Are you looking forward to a new comic book but it’s impossible for you to wait for its release before you know what we thought about it? That’s why there’s DoomRocket’s Advanced Reviews—now we assess books you can’t even buy yet. This week: ‘Scarenthood’ #1 (of 4), out November 4 from IDW Publishing.

'Scarenthood' #1: The DoomRocket Review
Cover to ‘Scarenthood’ #1. Art: Nick Roche/IDW Publishing

THIS ADVANCE REVIEW OF ‘SCARENTHOOD’ #1 CONTAINS MINOR SPOILERS.

by Clyde Hall. With its punny title and its adult Mystery, Inc. crew lacking only a Doo, dismissing Scarenthood #1 as lightweight horror is tempting. If you’ll tolerate a Halloween-season Crypt Keeper gaffe, it would also be a grave error.

Writer/artist Nick Roche, colorist Chris O’Halloran and letterer Shawn Lee cast their tale using two distinct horror molds. One draws upon a mortal fear of the unknown, of possible destinations and way-stops between death and its aftermath. Nightmare creatures and lost souls interacting with the waking world when barriers between realms stretch thin. 

Much underlying tension and dread flows from their second horror headwater: Fear of failing our children. Not necessarily failure protecting them, a proven Stephen King pillar of unease, but failure nurturing them, failure living up to our promises, failure of focus even when their wellbeing is our intent. Failure setting their example. Failure helping them become good human beings. 

Both fabrics can be stitched together effectively as in King’s Pet Sematary. Roche, however, is plucking subtler heartstrings with Scarenthood. Potential harm looming over the children is supernatural, yes. But he layers it against a single-parent father spinning many plates, one of them his pre-school daughter’s welfare, and faltering. Mystic threats we don’t cope with daily, but here’s trepidation we identify with. 

Roche and company may end up expanding the horror to true, physical peril for our protagonist’s child and her kindermates, but it’s only the first issue. A toddler’s diabetes-inducing precociousness is handily balanced with peevish pettiness for believable child representation. The adult protagonists serve as reflections for their progeny, proving we aren’t exactly vying for Nobel Peace Prizes once childhood ends. 

Our four main grownups live in the modern Irish townland of Rathdaggan. They’re varied in age and outlooks yet linked by their kids attending the same pre-school and Roche delivers them with a Scooby glimmer seen through a Guinness lens. Flynno is an older dad, one of the Cool Kids backwhen, now following online conspiracy theories. Fred, despite the ascot, was probably a cool kid. Jen is the stay-at-home mom raising daughter Abigail while husband Diarmuid is away working a rig job. She’s attractive, had some rowdy teen years, and chafes against her current routine. Maybe a Daphne. Sinead’s outward appearance suggests Velma, but we learn little about her yet. Cormac Hatchell was an Uncool kid, probably the sort Flynno bullied, perhaps a Shaggy analog. His relationship to daughter Bethany, nicknamed Scooper, is sweet but troubled. Mom’s not in the picture, the reasons blurry.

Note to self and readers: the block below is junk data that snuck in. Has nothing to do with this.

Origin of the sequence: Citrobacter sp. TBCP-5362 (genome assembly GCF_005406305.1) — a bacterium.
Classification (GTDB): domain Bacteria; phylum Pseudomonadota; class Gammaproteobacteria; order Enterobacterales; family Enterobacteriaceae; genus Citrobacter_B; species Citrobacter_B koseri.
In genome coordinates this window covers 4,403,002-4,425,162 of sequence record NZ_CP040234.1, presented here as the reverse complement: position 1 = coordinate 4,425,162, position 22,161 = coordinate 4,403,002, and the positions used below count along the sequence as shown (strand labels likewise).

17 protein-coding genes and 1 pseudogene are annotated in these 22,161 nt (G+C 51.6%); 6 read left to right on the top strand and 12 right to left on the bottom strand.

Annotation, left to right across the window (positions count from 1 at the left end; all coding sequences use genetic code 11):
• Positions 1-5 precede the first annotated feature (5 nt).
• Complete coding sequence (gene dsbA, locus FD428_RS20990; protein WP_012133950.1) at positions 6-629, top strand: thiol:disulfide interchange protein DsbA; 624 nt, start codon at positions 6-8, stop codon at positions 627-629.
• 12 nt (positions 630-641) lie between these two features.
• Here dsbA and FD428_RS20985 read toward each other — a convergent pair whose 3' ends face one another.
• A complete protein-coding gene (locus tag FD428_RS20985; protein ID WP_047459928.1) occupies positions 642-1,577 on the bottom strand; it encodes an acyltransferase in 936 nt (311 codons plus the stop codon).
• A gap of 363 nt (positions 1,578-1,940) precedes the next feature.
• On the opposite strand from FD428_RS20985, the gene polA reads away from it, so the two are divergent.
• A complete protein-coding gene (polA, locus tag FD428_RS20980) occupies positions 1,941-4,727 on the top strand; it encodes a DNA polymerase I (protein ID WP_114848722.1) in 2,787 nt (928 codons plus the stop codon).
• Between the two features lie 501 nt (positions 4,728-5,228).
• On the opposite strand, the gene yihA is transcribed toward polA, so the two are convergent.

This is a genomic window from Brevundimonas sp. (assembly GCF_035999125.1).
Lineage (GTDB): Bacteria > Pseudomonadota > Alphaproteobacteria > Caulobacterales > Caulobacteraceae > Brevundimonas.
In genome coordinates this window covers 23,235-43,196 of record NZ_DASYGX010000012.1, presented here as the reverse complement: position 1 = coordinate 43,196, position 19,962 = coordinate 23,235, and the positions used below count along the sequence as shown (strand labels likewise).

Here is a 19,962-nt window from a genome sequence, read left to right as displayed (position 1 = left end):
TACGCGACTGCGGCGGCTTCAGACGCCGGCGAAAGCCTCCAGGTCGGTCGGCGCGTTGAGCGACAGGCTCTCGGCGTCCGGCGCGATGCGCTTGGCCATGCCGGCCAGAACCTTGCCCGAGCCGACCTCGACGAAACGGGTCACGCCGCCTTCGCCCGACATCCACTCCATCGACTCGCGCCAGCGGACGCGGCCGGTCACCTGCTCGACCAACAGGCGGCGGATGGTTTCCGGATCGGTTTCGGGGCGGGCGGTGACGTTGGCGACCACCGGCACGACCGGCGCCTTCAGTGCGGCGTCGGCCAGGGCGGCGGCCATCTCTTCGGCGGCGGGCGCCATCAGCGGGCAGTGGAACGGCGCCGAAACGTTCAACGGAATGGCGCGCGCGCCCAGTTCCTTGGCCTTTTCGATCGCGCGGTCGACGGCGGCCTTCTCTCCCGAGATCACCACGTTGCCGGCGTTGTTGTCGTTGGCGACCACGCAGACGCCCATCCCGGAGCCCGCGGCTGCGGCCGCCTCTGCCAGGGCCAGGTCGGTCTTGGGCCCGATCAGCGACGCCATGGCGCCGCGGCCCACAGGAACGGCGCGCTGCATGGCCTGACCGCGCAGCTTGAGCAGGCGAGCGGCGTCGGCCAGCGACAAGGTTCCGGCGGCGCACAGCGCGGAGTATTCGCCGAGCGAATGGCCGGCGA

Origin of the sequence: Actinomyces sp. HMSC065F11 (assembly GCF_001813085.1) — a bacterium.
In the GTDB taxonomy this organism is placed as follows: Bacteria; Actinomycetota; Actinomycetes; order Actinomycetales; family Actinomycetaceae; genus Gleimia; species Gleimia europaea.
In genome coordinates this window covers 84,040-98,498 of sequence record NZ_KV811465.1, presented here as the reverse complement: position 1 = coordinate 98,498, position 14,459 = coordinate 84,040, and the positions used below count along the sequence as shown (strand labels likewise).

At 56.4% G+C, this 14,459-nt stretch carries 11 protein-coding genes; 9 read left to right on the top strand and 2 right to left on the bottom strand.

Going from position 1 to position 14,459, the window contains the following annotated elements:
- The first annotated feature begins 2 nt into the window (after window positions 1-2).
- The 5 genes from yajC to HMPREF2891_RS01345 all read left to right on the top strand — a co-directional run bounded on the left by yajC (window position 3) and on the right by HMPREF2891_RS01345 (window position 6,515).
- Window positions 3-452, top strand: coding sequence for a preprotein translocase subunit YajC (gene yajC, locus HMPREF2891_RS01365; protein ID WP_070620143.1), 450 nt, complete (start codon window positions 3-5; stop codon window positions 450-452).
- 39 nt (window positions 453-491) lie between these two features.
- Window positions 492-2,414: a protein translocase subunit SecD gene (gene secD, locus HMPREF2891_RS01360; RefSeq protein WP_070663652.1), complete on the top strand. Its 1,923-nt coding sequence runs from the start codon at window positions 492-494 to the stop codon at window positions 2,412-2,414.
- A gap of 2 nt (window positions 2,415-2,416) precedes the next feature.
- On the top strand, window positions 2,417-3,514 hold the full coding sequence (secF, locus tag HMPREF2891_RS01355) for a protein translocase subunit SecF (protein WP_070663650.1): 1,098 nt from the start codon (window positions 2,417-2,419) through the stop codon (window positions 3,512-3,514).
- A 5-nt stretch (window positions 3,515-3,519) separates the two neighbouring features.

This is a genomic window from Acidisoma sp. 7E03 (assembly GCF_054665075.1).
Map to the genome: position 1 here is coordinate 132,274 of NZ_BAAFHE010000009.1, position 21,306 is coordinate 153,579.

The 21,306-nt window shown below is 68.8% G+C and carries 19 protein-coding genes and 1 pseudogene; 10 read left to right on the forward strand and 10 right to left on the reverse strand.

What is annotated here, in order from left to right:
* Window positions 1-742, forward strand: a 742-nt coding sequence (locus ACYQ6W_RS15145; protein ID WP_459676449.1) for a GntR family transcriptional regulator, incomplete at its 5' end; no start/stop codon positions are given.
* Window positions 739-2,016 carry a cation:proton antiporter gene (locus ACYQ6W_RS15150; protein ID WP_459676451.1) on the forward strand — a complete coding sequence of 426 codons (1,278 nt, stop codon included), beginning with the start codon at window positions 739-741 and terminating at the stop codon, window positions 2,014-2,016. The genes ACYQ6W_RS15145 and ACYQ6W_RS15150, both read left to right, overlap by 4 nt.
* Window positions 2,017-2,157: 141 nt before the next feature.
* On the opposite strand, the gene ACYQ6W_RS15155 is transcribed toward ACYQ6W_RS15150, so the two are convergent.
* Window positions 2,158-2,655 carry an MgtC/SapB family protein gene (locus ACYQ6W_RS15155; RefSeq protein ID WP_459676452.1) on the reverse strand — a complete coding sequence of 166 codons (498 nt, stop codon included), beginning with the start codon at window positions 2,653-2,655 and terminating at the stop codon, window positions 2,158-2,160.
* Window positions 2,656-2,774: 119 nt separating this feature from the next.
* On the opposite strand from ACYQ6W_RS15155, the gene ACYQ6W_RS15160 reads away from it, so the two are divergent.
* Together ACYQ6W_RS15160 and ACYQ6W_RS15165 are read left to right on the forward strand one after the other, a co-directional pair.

Cormac, in fact, smudges and fudges them depending on who he’s talking to, creating a side puzzle. The main mystery regards the old building where the daycare is housed and a legend about a child vanishing within its confines. The facility’s auditorium has allegedly hosted other weird phenomena over the years, namely three animated holy statues. Cormac, new in town, calls poppycock on the lot when he hears Flynno telling the others about the legends. They sound like typical, passed-down scary stories to him. Until Cormac has an unnerving experience which might prove they’re not merely fanciful, homespun yarns. 

Nick Roche’s art has appeared in books from 2000 AD to Amazing Spider-Man: Renew Your Vows. Doing double-duty on Scarenthood, he scripts a story combining his talents effectively. His children, especially Bethany, are wonderfully expressive and they ‘speak’ as intuitive, bright, and innocent kids. Artistically, Roche puts you at ease with his homey style before dropping the horrific alongside. We get only a dash, but it’s Gaines-ian nightmarish.

His best build, however, isn’t relating eerie, unsettling legends. It’s the perfectly mysterious relationship between Cormac, Scooper, and the missing mother. Cormac is parenting alone while working on something unexplained. It draws him constantly away from Bethany, making him forget pick-up times, forget meals. He clearly adores her, yet his attention’s divided and time’s his master. It’s no accident Roche’s most frightful image is simply a cell phone displaying the hour and a number of missed calls. 

Scarenthood is horror for parents or those empathic with wee ones. We’ve all seen things from kid perspectives and remember what being disappointed by our parents hurts like. If ghastly and ghoulish imagery abound in your favored terror tales, this may be outside your zone; Roche works in astute, understated fear and with a wry, humorous gift for capturing adult and child interactions. O’Halloran, fresh from eerie titles such as Ice Cream Man and Immortal Hulk, make his colors match the tone. 

One striking image, a small Madonna encircled by a bramble of thorns, becomes a fitting centerpiece for sinister doings, not the stuff of jump-scares or hockey masks. It’s an exploration of fear and foreboding as four parents unite in solving a supernatural mystery while entwined by the prickly challenges of parenthood. Now that is scary. 

IDW Publishing / $4.99.

Written by Nick Roche.

Art by Nick Roche.

Colors by Chris O’Halloran.

Letters by Shawn Lee.

7.5 out of 10

‘Scarenthood’ #1 (of 4), drops November 4 from IDW Publishing.

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